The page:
“ Genre: Fiction / Author: Hugo Hamilton / Edition: New Ed / Paperback / 193 Pages / Book is published 1999-05-06 by Vintage „
Misery loves company. At least that's the impression I get when my partner is in a grumpy mood. Why should she be the only one that's in a strop? What about if she can bring me down too? Personally, that's not the life philosophy for me. If you are felling sad the best thing to do is get up and do something about it, that way at least your mind will be on better things. However, even I sometimes get the blues. There is something comforting about sitting in a darkened room and reflecting on your own depressing miserable life, you can always be sure that there will be a dark pain in your chest waiting there for solace. Not a cheery thought, but I have no problem if people want to be like this; just don't bring me down man! I live life with a smile on my face; that was until I read 'Sad Bastard'.
Coyne is an ex police officer who is retired due to the bad lungs he sustained in a fire whilst on the job. Rather than try to heal himself Coyne revels in his own depression and seems to be slowly drifting into madness. No one can stop him on his one way road to destruction, but perhaps a family crisis is the motivation he needs? His son is the chief suspect in a murder inquiry and it appears that the boy is mixing with a crowd that wants him dead. For all his worry Coyne may no longer be equipped to save the situation, he is now more at home at the pub than in a case. Can Coyne save his son and himself?
As a fan of dark humour in novels I have no problem with a comedy book being a little bleak. One of my favourite authors of all time is Colin Bateman and he specialises in combining harrowing darkness with irreverent humour from terrorism to the death of a child. What Bateman does is balance the light and the dark perfectly; there is plenty of humour in the macabre, even if we do not want to admit it to ourselves. What is not needed in a supposedly comedic novel is no humour and lots and lots of depression - this is what you get with 'Sad Bastard'.
The depression stems from the central character of Coyne and its clear to see why he would be so down. Jobless, familyless and with no direction he is a man just waiting for it all to end. Straight away this is not a character that you would associate with the funny bone, but that should not stop a competent author from extracting laughs (see 'One Foot in the Grave'). The issue with Coyne is that he is not only depressed, but also lazy. Laziness is not something that is easy to pull off in fiction as it is the character's actions that drive the story onwards. Therefore, with Coyne being such a static man the story does not move quickly. In fact, it become evident that Coyne is not even integral to the plot and that he is a side character in his own book. This may have been an attempt by author Hugo Hamilton in trying to be arty, for me it made the book seem very throwaway.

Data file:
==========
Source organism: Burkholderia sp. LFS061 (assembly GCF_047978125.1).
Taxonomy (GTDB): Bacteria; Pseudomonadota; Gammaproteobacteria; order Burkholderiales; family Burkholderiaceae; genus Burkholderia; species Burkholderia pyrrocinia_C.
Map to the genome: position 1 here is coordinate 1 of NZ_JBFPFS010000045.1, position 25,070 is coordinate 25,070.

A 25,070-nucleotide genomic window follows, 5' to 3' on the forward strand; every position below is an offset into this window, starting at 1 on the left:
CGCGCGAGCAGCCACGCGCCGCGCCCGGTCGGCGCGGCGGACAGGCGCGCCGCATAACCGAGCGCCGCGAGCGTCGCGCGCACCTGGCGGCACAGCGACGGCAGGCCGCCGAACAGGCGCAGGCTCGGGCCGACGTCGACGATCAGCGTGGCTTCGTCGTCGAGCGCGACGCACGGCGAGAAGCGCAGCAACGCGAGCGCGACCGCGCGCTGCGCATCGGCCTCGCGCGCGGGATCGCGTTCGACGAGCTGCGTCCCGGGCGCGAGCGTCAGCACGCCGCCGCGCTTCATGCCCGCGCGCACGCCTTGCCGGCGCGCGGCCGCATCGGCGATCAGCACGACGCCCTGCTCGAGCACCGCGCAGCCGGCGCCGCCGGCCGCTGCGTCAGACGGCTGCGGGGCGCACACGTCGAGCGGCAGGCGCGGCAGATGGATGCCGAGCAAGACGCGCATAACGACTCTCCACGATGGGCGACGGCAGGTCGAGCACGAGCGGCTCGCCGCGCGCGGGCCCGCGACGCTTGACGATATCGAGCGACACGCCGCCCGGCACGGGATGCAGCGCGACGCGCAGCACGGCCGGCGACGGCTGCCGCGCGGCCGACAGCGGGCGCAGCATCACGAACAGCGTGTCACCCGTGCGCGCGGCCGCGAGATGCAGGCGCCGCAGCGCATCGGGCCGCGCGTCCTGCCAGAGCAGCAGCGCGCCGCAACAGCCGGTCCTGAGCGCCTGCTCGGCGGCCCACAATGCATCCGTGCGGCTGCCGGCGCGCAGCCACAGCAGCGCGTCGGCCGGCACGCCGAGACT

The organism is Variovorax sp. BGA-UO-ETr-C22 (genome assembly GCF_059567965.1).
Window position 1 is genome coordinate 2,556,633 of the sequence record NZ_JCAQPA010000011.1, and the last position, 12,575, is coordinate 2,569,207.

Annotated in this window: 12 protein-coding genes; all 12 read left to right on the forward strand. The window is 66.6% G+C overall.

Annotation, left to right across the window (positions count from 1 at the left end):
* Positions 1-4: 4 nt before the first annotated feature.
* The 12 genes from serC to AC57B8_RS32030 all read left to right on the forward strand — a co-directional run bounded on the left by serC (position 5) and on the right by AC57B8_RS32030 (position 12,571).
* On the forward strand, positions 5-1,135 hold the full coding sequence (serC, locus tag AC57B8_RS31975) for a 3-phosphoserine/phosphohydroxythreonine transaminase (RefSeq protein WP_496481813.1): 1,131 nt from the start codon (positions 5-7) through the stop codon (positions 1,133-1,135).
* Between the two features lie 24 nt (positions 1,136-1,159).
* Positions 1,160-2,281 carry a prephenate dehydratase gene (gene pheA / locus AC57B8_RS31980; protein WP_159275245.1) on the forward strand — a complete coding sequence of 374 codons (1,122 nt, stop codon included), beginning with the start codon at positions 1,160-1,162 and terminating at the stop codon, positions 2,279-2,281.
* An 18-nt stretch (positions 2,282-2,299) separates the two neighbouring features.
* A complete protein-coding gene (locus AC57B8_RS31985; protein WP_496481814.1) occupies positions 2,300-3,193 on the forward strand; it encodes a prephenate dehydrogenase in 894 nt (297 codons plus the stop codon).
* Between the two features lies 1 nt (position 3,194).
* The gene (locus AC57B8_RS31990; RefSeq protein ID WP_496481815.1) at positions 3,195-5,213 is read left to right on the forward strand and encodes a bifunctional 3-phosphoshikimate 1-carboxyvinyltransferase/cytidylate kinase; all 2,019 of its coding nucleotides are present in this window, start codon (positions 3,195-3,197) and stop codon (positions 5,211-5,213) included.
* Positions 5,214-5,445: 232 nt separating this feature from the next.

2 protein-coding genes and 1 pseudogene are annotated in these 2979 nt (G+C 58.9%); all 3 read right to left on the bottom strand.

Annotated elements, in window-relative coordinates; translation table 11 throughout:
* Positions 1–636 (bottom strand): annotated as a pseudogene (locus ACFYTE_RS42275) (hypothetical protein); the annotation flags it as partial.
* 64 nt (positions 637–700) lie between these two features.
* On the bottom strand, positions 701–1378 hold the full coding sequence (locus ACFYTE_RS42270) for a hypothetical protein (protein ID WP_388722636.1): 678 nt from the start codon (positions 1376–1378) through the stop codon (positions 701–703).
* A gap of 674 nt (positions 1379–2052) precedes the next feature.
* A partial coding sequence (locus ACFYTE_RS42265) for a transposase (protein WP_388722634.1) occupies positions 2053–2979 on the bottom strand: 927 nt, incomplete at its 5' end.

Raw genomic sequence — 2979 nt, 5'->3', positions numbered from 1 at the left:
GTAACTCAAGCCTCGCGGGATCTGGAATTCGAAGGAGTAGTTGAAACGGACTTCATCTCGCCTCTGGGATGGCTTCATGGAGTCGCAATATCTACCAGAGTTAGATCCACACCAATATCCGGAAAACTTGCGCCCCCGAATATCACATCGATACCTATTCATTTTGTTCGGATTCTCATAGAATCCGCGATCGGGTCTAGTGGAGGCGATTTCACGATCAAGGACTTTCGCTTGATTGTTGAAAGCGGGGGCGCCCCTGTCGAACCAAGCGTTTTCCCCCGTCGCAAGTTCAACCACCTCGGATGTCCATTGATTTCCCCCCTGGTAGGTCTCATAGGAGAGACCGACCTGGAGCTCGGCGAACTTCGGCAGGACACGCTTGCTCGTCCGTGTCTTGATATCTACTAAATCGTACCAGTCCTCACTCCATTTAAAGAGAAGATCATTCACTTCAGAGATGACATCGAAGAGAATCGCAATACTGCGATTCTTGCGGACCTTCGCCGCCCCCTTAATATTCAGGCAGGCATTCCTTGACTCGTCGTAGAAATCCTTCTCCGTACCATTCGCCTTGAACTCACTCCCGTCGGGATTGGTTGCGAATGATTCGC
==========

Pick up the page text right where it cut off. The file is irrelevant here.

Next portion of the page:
The best parts of the book are when it moves away from Coyne and towards the side players. Coyne's son is particularly interesting as he gets a job in an old people's home and his attitude towards the sick and infirm is note worthy. I also liked the sections around the bad guy in the book. This was a character with drive and it was more his actions that ignited the story. It was a shame that the ding dong between these two characters was repeatedly broken up by dull and depressing sections following an inconsequential person. I know that Coyne is meant to be the sad bastard that the title refers to, but at no point does he stop being this and develop into a likable person.
There was one other area that I did not like about the book and that was the structure that Hamilton set. There are no chapters in the book and instead it is 200 pages of constant flow. Also there are no speech marks so you are not always aware whether a character is speaking out load or taking part in an internal monologue. There is a reason why the written word has used these devices for 100s of years and I cannot understand what makes Hamilton think he is above them. You end up going from situation to situation only realising it's a different 'chapter' about half a paragraph on. This was an unnecessary style choice that makes a poor book even worse.
'Sad Bastard' in some ways is exactly what the title suggests; a book about a miserable man. However, the book was also meant to be humorous and did not achieve this at all. The book was almost 100% misery and the only light moments were around the extraneous characters. Add to this the awful structure and you have a book made unreadable at times. I have the sneaking suspicion that as an author Hamilton is trying to break the mould. I think he needs to get the basics correct before attempting the extraordinary.
Author: Hugo Hamilton
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